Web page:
This is an example of using long arms to get push when an OL exposes their chest. JHH has this OL on skates and can easily shed him if the ball is handed off. We call this OL a “dead bug.” Instead, Flagg does a nice job of identifying the TE leaking into the flat (a play he did not diagnose to start the game). Well done.

Something that makes Mesidor so dangerous is how quick his hands are and how well he swats away the attempted punch of an OL. G tries to punch, Mesidor swats it away, OL falls off-balance, Mesidor splits them while JHH is the looper. Mesidor gets the sack. If he didn’t get the sack, Agude had the RT beat with more nice hand usage on the outside. He’s flashed to me. Their QB has an awful habit of dropping his eyes and looking at the rush.

Really good three play sequence for Mallory. Play one, he releases downfield and there is a run to his side and he makes a nice block on the move in the secondary. Next play, he releases into a pass pattern from the FB/H-Back position and then makes a few players miss. On the goal line he gets to the second level and walls off a defender for Parrish to score. Well done.

Another nice play for Agude here. He uses a long-arm to knock the OL back, forcing the RB to bubble. OL has to hold him to prevent a TFL (play is backed up due to the hold anyway). Darrell Jackson has the C three yards into the backfield as well. Steed needs to be a step faster to identify here as the TE releases onto him and he can’t get to the edge.

They tried to block Mesidor with a TE and it did not go well for the TE. Mesidor looks like he’s dragging a misbehaved child by the scruff of their neck and makes the TFL.

If you read my articles you already know how much I value and talk about special teams. The hidden yards in the game add up to victories and the difference in how the specials looked against Bethune and what we saw in seasons past is startling. Avantae kicking out, Chase Smith demolishing his guy, Huff using his speed to get out front, Chantz Williams crunching dudes. Keyshawn Smith showed legit burst and speed but he’s not even getting touched for 20+ yards on these returns. The circle on the 25 is actually the penalty against Bethune.

Miami is going to run a bunch of loops, stunts, games upfront. Here James Williams blitzes again and he runs into the back of Agude who is looping inside. Williams has to understand when he is the blitzer outside and there is a looper inside, he is now the edge. He has to contain the QB. He loses that contact here and the QB gets outside.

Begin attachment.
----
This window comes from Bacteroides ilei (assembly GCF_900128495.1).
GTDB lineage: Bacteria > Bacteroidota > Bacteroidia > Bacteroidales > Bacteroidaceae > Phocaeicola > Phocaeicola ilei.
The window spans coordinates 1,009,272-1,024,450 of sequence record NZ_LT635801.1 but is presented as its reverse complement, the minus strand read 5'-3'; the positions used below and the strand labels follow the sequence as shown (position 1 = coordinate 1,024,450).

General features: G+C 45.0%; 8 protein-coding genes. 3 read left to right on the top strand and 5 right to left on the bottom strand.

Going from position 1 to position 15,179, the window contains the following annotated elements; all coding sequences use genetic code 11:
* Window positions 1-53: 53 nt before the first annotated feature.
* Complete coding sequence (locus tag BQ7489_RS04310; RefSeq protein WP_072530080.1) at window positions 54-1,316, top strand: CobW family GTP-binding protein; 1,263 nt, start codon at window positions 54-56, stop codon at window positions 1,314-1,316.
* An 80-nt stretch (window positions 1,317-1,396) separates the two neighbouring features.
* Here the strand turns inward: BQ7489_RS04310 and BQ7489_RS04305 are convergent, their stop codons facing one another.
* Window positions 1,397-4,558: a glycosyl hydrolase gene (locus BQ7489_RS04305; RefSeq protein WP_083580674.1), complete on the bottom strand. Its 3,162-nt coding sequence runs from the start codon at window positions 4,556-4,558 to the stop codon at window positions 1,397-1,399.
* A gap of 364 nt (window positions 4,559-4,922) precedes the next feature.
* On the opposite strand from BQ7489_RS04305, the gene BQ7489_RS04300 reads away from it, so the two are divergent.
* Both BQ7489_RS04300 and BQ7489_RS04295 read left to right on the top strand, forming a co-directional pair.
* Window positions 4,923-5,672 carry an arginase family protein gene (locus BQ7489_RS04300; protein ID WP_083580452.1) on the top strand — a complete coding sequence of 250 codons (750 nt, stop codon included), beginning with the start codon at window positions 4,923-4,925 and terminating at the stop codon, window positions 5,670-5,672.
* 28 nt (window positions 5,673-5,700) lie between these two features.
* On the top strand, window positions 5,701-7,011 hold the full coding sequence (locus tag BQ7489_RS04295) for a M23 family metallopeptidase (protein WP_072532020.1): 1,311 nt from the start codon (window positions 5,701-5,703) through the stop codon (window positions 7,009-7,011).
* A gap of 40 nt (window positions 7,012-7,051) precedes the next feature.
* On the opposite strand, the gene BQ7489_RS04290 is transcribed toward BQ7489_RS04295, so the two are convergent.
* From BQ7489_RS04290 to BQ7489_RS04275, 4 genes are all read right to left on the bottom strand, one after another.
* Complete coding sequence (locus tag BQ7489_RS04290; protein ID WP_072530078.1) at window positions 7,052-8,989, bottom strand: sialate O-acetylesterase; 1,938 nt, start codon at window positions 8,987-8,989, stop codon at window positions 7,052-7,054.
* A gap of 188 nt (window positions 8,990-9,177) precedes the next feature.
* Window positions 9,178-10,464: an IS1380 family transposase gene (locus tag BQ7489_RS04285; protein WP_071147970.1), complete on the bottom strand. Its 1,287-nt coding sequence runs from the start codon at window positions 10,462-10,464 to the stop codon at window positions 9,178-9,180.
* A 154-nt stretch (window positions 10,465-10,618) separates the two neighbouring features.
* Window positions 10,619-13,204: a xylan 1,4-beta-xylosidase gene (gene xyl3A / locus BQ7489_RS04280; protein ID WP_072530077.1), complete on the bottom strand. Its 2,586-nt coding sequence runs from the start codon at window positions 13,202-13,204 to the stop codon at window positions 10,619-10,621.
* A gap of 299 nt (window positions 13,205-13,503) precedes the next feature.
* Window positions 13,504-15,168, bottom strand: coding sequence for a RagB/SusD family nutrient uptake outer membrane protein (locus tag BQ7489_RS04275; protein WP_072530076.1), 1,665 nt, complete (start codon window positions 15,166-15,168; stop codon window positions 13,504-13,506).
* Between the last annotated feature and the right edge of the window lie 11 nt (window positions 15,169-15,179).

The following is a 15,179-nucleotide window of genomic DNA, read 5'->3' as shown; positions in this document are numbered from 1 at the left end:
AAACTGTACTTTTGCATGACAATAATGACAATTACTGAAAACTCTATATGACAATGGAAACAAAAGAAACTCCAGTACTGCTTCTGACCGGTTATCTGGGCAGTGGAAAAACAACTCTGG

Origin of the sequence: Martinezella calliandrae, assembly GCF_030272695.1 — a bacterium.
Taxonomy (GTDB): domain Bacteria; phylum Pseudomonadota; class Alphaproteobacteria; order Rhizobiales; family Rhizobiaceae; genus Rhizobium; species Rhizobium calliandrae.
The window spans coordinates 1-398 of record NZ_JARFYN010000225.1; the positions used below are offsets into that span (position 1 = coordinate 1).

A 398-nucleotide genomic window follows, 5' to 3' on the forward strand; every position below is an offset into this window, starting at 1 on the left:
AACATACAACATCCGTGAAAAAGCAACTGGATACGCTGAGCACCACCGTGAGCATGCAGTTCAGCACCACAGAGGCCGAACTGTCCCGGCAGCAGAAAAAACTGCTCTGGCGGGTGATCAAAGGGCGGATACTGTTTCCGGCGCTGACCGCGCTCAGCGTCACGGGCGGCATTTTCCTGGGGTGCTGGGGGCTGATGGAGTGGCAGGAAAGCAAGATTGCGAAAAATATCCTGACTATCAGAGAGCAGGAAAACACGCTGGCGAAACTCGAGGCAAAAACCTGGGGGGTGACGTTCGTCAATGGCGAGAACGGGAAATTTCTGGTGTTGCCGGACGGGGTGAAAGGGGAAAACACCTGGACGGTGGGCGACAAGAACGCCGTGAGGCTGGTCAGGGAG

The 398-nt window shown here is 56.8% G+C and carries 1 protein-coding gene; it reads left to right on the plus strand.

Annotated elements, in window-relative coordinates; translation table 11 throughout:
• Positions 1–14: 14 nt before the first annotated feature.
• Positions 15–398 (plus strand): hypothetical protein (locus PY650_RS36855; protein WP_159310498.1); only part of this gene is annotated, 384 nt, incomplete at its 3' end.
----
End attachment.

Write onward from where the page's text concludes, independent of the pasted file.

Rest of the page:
Roberts gets skinny and splits a double-team here. He forces the QB to drop his eyes and panic. Nyjalik Kelly uses a long arm and then swats the wrist away of the OL. A true freshman making technical plays like this show how advanced he is. Moultrie is the looper and comes in and cleans up for the sack as he comes free. Thomas Davis does his job and beats the LT as well.

Finally, I want to show that the alpha of this defense is undoubtedly James Williams. Here, Williams is taking Flagg to task for blowing the zone coverage on the first drive.

Here is James Williams grabbing Flagg by the face two plays later when he is getting into it with a Bethune player.

Flagg got an unsportsmanlike penalty three plays later on the kickoff. Sigh.


There were some things for Miami to clean up from this game. They will need to block on the edges better at times. They need to identify receivers running their zone better at times. Miami will need to tackle better than this game.

To me, there were multiple items on tape that get you excited.

  • Special teams looked better than they have in years
  • Mesidor looks like an impact addition with his power, hand usage, versatility, and intelligence
  • Agude brings juice and experience on the edge
  • James Williams and Kam Kinchens look legit
  • Rivers is already a people mover and is a perfect fit for this offense
  • TVD showing last year was not a fluke
  • Darrell Jackson is a problem in the middle of this defensive line

I’ll have an article out later in the week talking about players that were up and players with more to prove, so be on the lookout for that soon.

About the Author: Lance Roffers

Data science is all about asking interesting questions based on the data you have. Film study is all about understanding what actually happened on the field. Hopefully I can find the right balance between the two and bring you interesting insights that grow our knowledge of the game together.